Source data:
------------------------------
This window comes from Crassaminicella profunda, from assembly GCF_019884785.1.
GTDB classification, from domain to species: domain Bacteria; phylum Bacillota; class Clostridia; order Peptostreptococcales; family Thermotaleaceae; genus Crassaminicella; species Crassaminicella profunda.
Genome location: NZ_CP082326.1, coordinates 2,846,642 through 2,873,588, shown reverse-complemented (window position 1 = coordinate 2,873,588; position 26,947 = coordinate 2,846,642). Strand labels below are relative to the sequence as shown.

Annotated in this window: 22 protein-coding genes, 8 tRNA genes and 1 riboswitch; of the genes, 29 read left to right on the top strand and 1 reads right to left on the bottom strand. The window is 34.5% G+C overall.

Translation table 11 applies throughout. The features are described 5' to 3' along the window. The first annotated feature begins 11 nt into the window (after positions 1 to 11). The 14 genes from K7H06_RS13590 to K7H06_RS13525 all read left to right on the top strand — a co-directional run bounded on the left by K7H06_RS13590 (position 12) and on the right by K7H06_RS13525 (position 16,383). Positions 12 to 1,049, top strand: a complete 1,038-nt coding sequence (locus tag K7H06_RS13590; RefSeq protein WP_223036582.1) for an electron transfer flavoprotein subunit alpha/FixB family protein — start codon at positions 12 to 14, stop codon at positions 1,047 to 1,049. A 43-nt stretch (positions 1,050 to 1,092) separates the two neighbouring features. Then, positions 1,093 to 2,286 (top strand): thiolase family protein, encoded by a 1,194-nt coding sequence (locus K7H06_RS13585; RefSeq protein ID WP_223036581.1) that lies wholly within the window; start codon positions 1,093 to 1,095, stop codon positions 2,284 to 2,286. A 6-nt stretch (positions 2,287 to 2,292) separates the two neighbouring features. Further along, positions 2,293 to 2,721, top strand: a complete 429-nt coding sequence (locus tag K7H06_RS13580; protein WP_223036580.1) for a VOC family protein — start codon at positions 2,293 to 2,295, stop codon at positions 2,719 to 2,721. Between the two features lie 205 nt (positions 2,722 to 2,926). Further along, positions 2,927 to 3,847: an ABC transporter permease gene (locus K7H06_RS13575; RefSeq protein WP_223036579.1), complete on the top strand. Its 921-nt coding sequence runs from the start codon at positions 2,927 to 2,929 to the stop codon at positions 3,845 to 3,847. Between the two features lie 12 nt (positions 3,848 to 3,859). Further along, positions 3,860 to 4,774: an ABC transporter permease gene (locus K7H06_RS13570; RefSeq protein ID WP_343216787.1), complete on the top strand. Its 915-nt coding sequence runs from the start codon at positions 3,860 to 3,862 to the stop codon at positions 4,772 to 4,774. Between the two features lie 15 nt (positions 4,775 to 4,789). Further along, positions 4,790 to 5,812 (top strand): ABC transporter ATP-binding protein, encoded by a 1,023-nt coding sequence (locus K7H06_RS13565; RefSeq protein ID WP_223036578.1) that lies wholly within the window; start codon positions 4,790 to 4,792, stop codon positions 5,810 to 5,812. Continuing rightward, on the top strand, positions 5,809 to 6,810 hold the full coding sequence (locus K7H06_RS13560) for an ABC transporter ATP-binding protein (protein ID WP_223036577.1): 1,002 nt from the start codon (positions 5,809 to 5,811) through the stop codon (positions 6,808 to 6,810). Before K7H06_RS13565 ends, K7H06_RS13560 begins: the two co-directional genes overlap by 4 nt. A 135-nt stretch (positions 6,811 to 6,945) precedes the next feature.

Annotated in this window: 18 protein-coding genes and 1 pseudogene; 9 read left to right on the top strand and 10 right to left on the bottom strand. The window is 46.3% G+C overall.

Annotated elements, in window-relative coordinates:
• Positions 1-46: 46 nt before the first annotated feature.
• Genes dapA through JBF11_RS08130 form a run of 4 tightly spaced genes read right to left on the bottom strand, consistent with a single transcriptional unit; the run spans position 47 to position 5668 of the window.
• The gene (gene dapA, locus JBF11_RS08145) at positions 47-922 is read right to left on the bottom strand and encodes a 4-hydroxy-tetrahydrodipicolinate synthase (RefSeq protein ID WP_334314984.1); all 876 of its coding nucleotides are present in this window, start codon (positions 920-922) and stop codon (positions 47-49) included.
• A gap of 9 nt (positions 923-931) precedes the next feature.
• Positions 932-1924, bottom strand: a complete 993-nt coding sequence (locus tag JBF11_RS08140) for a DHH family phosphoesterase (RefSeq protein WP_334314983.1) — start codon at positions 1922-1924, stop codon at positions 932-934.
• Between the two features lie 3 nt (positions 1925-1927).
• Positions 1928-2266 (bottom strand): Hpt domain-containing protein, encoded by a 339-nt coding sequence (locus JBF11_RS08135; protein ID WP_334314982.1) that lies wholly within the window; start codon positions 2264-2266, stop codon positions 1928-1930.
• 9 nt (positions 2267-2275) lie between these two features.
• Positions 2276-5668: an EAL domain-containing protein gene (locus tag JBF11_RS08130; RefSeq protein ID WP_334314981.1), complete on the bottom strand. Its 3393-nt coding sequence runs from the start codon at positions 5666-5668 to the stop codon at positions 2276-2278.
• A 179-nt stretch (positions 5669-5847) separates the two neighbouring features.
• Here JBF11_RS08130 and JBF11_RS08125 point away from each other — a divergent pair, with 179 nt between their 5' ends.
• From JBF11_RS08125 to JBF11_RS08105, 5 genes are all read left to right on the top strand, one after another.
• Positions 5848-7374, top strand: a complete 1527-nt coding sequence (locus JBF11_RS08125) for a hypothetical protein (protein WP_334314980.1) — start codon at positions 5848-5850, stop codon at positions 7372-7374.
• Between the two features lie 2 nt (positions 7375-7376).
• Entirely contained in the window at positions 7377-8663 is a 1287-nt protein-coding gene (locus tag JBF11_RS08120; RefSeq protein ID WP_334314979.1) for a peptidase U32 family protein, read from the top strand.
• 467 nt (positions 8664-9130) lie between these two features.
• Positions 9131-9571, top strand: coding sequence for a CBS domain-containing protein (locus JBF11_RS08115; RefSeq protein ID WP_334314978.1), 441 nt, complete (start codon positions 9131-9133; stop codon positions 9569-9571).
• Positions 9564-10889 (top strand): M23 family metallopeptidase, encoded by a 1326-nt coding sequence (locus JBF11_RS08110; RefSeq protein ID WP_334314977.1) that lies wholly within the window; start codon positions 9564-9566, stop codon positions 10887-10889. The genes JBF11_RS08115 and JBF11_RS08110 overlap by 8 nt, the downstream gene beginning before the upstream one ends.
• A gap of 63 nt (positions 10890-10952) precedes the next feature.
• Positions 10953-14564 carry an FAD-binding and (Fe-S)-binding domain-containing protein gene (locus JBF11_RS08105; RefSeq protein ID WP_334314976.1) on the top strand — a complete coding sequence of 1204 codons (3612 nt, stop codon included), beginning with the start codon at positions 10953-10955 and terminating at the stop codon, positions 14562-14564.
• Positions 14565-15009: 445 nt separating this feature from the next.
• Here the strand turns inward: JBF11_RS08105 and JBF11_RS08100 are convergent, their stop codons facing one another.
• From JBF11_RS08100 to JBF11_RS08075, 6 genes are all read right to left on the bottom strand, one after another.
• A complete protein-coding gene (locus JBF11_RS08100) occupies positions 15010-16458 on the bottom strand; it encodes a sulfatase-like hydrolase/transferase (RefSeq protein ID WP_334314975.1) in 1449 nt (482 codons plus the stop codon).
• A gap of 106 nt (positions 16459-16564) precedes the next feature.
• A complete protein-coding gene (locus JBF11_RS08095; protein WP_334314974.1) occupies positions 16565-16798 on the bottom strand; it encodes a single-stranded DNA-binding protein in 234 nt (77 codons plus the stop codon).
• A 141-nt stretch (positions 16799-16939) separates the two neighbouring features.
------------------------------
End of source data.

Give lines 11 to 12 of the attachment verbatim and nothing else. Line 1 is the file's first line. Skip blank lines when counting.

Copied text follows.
• A gap of 9 nt (positions 923-931) precedes the next feature.
• Positions 932-1924, bottom strand: a complete 993-nt coding sequence (locus tag JBF11_RS08140) for a DHH family phosphoesterase (RefSeq protein WP_334314983.1) — start codon at positions 1922-1924, stop codon at positions 932-934.